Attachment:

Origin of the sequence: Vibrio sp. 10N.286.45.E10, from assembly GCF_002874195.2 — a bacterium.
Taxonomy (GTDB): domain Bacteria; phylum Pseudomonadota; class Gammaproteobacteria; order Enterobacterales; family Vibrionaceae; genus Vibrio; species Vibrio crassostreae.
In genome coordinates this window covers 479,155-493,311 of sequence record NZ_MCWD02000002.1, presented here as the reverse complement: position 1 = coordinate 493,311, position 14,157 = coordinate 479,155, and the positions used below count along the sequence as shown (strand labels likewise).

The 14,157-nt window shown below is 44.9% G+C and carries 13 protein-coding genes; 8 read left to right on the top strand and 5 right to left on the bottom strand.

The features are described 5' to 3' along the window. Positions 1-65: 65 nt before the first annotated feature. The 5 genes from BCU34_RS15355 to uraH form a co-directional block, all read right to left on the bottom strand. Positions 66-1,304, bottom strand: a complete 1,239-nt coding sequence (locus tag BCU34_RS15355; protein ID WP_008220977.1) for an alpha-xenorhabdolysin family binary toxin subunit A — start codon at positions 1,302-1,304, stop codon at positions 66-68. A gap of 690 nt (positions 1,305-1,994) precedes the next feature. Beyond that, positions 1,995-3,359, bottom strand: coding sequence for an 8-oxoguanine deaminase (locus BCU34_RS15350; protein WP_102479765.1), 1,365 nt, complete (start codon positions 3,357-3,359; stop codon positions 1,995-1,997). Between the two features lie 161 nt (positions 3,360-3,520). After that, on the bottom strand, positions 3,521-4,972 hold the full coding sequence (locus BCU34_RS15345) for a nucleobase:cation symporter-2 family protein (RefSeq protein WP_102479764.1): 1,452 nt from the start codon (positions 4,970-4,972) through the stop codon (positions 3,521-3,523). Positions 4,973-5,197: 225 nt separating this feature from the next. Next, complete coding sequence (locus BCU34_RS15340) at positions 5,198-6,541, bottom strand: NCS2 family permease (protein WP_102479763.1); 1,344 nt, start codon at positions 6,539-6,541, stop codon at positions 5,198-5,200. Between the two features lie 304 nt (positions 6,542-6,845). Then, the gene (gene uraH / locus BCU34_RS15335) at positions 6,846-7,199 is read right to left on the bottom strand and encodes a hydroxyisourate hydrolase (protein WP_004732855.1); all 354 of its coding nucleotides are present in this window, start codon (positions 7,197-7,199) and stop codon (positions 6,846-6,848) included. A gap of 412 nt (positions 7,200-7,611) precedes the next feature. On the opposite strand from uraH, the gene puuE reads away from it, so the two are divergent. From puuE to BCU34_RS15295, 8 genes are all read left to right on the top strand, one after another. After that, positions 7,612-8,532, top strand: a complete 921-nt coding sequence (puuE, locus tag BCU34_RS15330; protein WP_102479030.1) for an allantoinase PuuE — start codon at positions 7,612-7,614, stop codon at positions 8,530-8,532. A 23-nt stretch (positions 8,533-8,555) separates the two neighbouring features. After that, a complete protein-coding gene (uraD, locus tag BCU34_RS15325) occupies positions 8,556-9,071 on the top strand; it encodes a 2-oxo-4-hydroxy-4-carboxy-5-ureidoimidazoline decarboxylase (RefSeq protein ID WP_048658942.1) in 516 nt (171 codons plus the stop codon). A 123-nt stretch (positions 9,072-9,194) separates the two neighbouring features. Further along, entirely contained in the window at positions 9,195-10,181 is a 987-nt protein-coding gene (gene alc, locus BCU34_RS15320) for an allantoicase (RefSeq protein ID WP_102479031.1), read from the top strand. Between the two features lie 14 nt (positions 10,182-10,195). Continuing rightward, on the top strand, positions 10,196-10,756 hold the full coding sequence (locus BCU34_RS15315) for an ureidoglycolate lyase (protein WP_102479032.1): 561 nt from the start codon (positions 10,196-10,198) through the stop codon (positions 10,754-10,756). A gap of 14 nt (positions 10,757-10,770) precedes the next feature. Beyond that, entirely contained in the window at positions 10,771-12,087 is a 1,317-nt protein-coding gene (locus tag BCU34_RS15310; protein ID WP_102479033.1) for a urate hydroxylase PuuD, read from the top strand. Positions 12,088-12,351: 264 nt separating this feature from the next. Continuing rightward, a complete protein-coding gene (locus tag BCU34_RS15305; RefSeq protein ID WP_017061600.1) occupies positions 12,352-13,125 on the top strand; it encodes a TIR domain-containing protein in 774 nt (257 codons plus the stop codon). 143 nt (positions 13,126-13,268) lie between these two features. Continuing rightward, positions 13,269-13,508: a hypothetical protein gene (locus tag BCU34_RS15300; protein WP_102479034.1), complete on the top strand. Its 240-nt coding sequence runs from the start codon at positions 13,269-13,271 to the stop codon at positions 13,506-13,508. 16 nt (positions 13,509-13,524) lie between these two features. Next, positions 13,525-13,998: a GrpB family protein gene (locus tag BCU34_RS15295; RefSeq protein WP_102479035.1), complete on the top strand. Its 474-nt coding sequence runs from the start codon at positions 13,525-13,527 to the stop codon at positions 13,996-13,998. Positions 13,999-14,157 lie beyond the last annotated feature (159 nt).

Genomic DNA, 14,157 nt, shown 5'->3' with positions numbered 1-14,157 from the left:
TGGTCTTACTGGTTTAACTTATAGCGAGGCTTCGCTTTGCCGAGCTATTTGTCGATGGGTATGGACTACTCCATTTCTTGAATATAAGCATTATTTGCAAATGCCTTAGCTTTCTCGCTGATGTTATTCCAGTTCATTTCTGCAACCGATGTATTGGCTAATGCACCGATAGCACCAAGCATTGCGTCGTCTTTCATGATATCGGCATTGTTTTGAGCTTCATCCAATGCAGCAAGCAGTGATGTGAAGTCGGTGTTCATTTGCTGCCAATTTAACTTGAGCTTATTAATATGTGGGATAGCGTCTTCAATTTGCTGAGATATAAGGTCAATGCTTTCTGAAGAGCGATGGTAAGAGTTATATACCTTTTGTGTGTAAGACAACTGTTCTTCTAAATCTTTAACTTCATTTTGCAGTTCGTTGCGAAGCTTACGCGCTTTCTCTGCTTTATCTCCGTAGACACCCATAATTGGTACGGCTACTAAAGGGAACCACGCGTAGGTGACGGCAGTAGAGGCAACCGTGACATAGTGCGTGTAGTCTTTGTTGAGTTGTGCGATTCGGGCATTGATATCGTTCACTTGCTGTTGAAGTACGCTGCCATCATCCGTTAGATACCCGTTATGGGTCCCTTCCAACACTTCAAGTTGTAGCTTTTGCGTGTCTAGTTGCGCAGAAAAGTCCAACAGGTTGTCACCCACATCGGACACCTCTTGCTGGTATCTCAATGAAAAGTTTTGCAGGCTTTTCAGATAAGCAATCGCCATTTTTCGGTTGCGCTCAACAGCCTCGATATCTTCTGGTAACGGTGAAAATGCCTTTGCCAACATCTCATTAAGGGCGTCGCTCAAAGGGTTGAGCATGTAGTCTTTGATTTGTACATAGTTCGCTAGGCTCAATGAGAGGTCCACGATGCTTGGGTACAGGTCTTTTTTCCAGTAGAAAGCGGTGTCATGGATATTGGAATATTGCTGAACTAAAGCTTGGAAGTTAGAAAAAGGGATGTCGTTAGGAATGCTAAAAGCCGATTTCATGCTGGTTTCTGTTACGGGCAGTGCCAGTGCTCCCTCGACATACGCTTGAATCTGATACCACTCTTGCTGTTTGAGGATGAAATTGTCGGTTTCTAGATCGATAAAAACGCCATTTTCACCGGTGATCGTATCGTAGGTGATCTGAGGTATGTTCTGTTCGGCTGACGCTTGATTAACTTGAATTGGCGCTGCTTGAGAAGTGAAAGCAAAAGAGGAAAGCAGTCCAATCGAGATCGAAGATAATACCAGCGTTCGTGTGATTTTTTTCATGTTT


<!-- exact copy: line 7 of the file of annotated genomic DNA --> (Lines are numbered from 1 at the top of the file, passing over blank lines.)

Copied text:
TGGTCTTACTGGTTTAACTTATAGCGAGGCTTCGCTTTGCCGAGCTATTTGTCGATGGGTATGGACTACTCCATTTCTTGAATATAAGCATTATTTGCAAATGCCTTAGCTTTCTCGCTGATGTTATTCCAGTTCATTTCTGCAACCGATGTATTGGCTAATGCACCGATAGCACCAAGCATTGCGTCGTCTTTCATGATATCGGCATTGTTTTGAGCTTCATCCAATGCAGCAAGCAGTGATGTGAAGTCGGTGTTCATTTGCTGCCAATTTAACTTGAGCTTATTAATATGTGGGATAGCGTCTTCAATTTGCTGAGATATAAGGTCAATGCTTTCTGAAGAGCGATGGTAAGAGTTATATACCTTTTGTGTGTAAGACAACTGTTCTTCTAAATCTTTAACTTCATTTTGCAGTTCGTTGCGAAGCTTACGCGCTTTCTCTGCTTTATCTCCGTAGACACCCATAATTGGTACGGCTACTAAAGGGAACCACGCGTAGGTGACGGCAGTAGAGGCAACCGTGACATAGTGCGTGTAGTCTTTGTTGAGTTGTGCGATTCGGGCATTGATATCGTTCACTTGCTGTTGAAGTACGCTGCCATCATCCGTTAGATACCCGTTATGGGTCCCTTCCAACACTTCAAGTTGTAGCTTTTGCGTGTCTAGTTGCGCAGAAAAGTCCAACAGGTTGTCACCCACATCGGACACCTCTTGCTGGTATCTCAATGAAAAGTTTTGCAGGCTTTTCAGATAAGCAATCGCCATTTTTCGGTTGCGCTCAACAGCCTCGATATCTTCTGGTAACGGTGAAAATGCCTTTGCCAACATCTCATTAAGGGCGTCGCTCAAAGGGTTGAGCATGTAGTCTTTGATTTGTACATAGTTCGCTAGGCTCAATGAGAGGTCCACGATGCTTGGGTACAGGTCTTTTTTCCAGTAGAAAGCGGTGTCATGGATATTGGAATATTGCTGAACTAAAGCTTGGAAGTTAGAAAAAGGGATGTCGTTAGGAATGCTAAAAGCCGATTTCATGCTGGTTTCTGTTACGGGCAGTGCCAGTGCTCCCTCGACATACGCTTGAATCTGATACCACTCTTGCTGTTTGAGGATGAAATTGTCGGTTTCTAGATCGATAAAAACGCCATTTTCACCGGTGATCGTATCGTAGGTGATCTGAGGTATGTTCTGTTCGGCTGACGCTTGATTAACTTGAATTGGCGCTGCTTGAGAAGTGAAAGCAAAAGAGGAAAGCAGTCCAATCGAGATCGAAGATAATACCAGCGTTCGTGTGATTTTTTTCATGTTT